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The Fairy Jobmatron

On the Guardian site, after the first show of this ridiculous woman's second series I posted this. It's not grammatically sound and I don't really know why I didn't port it over to this blog, but that link presents my vitriol against this ludicrous TV 'show' in all it's grammatically challenged glory.

The second show now confirms to me that Hayley Taylor, in full David Brent guise, is neither an expert in unemployment nor in human contact. How someone can flit from scolding hard faced cow offering tough love as a patronising salve to confidante and councillor in the same camera frame I do not know. I'd be inclined to describe her as almost schizoprhenic. One minute she's giving her 'clients' (in the Hannibal Lecter sense of the word) the willies by talking about how the government plan to make them all work for their benefits while require they still attend their jobsearch responsibilities, then, after one poor girl starts crying, pretends to be here to help with a bit of hand holding. At best it's pop psychology, at worst it's irresponsible ignorance of client emotional issues (which, if you're dealing with the long term unemployed, is probably an important skill).

After that public relations disaster we learn that one of the 'clients' is homeless and, right at the start of their two week 'course' in jobseeking gets a 6 month JSA sanction. The exact reasons why are not explained at all, but what's worse is that this situation, leaving someone penniless and homeless for 6 months, is swept under the carpet very quickly - even the lad himself soon settles into the course routine and his troubles are all but forgotten. He is simply advised to make a claim for hardship payments (JSA less 40% with no guarantee of the claim going through).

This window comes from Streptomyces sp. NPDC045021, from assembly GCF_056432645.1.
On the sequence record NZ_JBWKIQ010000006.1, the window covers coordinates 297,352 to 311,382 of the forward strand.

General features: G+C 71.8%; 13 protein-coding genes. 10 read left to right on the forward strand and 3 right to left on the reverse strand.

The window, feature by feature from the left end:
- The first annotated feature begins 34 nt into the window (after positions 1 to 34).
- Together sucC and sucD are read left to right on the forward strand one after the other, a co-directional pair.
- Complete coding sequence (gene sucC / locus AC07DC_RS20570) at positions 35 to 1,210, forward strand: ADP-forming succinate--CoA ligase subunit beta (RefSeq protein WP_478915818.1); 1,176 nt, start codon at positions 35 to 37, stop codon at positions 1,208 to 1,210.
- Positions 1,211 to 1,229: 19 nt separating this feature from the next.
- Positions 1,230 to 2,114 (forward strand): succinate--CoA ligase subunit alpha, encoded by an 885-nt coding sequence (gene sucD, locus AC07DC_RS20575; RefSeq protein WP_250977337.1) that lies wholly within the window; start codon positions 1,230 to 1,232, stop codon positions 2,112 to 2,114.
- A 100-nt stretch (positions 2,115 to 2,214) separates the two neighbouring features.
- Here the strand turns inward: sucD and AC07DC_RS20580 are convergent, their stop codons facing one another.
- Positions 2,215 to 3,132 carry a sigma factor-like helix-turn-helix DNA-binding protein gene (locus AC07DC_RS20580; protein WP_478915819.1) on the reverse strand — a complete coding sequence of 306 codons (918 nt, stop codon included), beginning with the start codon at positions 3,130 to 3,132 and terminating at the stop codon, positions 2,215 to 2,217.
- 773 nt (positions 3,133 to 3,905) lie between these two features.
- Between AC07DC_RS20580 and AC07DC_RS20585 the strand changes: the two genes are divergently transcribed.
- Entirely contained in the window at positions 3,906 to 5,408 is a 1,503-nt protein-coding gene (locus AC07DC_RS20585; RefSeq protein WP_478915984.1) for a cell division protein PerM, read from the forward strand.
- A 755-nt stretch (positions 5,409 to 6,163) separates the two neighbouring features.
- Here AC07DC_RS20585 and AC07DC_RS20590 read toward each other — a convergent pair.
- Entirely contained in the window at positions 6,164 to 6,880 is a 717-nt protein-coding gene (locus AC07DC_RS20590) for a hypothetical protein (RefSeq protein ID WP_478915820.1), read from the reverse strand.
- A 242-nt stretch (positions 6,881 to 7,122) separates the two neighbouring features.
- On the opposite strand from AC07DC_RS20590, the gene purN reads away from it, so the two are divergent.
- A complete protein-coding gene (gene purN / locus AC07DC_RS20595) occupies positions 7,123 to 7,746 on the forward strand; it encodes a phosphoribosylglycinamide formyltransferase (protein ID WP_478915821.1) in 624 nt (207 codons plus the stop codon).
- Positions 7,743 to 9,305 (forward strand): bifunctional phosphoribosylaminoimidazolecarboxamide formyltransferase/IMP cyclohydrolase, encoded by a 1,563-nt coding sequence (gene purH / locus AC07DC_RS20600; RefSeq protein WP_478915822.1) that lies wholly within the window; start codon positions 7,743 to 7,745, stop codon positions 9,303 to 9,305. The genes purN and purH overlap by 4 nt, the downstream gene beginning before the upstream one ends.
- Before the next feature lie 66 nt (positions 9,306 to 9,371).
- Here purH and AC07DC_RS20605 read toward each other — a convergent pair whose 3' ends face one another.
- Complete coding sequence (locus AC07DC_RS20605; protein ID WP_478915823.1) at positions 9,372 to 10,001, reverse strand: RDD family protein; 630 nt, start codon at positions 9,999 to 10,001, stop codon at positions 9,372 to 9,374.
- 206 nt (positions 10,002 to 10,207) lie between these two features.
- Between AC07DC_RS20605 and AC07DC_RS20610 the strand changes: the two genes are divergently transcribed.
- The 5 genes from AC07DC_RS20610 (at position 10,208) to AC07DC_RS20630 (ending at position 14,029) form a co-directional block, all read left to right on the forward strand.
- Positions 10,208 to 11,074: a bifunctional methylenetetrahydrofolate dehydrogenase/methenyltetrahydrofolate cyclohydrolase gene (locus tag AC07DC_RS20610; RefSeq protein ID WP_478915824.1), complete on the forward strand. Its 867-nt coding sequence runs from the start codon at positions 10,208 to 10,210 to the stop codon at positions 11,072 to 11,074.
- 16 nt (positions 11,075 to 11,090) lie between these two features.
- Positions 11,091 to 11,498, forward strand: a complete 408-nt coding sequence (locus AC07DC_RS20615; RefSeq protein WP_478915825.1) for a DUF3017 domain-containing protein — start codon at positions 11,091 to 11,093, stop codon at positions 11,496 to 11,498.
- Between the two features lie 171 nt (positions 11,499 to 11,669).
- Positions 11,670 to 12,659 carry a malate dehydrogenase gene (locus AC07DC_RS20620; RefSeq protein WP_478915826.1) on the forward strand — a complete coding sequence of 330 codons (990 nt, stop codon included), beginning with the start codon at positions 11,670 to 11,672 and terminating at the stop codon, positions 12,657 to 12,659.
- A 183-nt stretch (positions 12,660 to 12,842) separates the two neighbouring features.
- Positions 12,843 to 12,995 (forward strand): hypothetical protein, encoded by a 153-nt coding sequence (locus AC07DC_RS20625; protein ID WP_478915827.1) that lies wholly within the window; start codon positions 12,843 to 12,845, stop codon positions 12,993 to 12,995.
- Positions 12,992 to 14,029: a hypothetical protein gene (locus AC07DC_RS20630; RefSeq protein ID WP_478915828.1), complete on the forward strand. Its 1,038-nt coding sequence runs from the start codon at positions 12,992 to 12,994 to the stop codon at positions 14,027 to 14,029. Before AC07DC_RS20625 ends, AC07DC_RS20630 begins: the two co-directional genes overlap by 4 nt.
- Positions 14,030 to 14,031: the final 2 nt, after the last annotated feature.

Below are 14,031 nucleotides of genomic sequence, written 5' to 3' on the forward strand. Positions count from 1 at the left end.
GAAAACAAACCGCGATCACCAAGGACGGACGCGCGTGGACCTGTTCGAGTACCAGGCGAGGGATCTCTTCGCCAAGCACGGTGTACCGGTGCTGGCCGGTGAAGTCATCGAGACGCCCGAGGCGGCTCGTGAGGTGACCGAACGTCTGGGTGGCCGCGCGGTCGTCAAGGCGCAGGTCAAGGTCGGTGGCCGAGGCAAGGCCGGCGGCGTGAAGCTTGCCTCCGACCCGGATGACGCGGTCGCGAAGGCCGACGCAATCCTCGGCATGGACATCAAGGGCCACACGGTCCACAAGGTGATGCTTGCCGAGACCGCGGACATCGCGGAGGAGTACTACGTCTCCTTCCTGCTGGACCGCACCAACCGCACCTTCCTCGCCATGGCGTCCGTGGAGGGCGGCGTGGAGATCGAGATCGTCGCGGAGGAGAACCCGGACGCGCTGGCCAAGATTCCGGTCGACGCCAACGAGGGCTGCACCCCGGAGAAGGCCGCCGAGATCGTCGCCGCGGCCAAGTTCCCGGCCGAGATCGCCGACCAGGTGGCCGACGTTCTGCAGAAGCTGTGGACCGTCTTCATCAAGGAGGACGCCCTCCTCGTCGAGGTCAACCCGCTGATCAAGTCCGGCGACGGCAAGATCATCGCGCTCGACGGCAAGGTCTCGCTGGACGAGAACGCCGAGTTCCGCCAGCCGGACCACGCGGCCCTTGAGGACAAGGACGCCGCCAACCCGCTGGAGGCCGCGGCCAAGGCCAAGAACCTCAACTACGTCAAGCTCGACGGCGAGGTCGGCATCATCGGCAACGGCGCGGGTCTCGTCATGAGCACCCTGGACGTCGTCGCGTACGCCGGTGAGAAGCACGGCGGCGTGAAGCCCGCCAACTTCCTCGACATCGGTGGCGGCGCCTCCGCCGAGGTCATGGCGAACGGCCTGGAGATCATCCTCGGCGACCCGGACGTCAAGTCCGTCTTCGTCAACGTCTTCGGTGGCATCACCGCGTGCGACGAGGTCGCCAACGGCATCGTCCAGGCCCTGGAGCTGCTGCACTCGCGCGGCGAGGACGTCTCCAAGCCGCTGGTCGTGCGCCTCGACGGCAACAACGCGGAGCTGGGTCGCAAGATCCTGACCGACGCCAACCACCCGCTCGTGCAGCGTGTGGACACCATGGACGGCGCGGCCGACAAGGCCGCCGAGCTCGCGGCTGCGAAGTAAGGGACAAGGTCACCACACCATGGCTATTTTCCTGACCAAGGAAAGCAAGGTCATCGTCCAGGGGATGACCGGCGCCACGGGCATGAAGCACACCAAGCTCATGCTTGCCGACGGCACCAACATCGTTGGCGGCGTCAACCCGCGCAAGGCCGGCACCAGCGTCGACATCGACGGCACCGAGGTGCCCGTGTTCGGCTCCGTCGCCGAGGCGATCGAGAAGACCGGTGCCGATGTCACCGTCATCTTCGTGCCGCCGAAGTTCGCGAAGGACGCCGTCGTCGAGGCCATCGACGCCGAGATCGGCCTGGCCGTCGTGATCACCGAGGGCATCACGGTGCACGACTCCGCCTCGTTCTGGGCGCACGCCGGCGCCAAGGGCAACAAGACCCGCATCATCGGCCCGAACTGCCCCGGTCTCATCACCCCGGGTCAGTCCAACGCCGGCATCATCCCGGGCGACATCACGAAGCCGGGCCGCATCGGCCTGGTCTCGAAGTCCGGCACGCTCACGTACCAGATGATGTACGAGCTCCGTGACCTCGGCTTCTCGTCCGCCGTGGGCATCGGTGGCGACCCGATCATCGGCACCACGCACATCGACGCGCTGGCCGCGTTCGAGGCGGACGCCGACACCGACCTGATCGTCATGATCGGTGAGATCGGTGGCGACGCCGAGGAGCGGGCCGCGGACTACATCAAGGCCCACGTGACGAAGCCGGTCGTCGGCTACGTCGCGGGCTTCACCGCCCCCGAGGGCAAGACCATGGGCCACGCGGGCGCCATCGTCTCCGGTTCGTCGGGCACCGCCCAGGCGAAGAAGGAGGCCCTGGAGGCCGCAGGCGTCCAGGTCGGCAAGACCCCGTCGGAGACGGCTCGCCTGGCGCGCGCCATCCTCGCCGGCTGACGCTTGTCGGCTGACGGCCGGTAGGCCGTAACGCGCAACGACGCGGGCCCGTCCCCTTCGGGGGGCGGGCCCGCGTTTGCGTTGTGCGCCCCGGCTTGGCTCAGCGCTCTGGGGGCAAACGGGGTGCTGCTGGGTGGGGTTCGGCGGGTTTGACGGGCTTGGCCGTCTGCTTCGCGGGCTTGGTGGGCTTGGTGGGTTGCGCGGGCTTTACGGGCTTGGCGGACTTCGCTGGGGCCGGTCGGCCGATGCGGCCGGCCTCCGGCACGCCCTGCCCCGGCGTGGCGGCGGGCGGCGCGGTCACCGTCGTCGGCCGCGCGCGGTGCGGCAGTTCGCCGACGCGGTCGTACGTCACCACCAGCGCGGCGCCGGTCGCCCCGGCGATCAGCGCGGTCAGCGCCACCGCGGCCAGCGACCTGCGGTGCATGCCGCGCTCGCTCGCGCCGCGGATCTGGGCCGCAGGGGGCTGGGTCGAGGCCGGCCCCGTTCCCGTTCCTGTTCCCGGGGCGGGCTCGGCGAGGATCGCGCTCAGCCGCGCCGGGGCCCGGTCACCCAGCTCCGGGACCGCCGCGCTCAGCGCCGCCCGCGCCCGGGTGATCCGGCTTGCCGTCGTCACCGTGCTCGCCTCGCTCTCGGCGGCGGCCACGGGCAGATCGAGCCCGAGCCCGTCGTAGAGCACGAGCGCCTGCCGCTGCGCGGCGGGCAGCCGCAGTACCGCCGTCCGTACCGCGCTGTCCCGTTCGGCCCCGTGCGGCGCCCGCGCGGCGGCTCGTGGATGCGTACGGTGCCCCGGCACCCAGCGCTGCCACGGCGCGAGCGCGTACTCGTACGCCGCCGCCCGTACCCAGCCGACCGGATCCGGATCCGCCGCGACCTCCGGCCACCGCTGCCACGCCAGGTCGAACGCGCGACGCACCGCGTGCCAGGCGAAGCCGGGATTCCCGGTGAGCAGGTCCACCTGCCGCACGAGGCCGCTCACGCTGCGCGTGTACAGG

What's disturbing here isn't that this isn't believable - in fact this is exactly the sort of thing that's happening right now - but that the case was all but dismissed. I'm highly suspicious not just of how Taylor handled the lad's case, but whether it was real in the first place. Firstly, if that was me I'd be climbing the fucking walls! No money for six months, nowhere to live! So I'm a little suspicious of the lad's (no disrespect to him) albeit shellshocked reaction - it was almost as if it were expected. But worst of all was Taylor's complete ineptitude: here's a very real crisis of the sort very real jobseekers have to face. All she did, aside from present her perennial look of 'well what do you expect, I'm a hard faced cow', was to ring the JC and then hand him the phone to deal with it! No discussion at all. Then he's left to apply for hardship and still attend the course.

Hold on! Isn't this situation and absolutel priority above Taylor's ridicuylous TV career? Why isn't she, if she believes in helping people, pulling out all the stops to get some kind of reprieve or help for the lad? At least that way he can properly focus on the course which otherwise he can't possibly be expected to do, having to worry about where his next meal or bed for the night is going to be found.

Not even a direction to the nearest CAB, posthaste, to get them on the case! Extraordinary.

The rest of the show moves through the predictable, glib and superficial routine established in episode 1. There are some ups and downs. The inevitable clash of personalities - all the more tedious given that ALL such instances are the sole fault of Taylor's bullish attitude. A facile and harmless release of laughter is turned into an episode of officious and pedantic recrimination, blown out of all proportion (ironically! :D). We get the usual 'me time' moment where Taylor is inexplicably invited into one of the client's houses to discuss their patently obvious issues (a young couple, both out of work, with the responsibility of a young child, the mother of whom is emotionally vulnerable).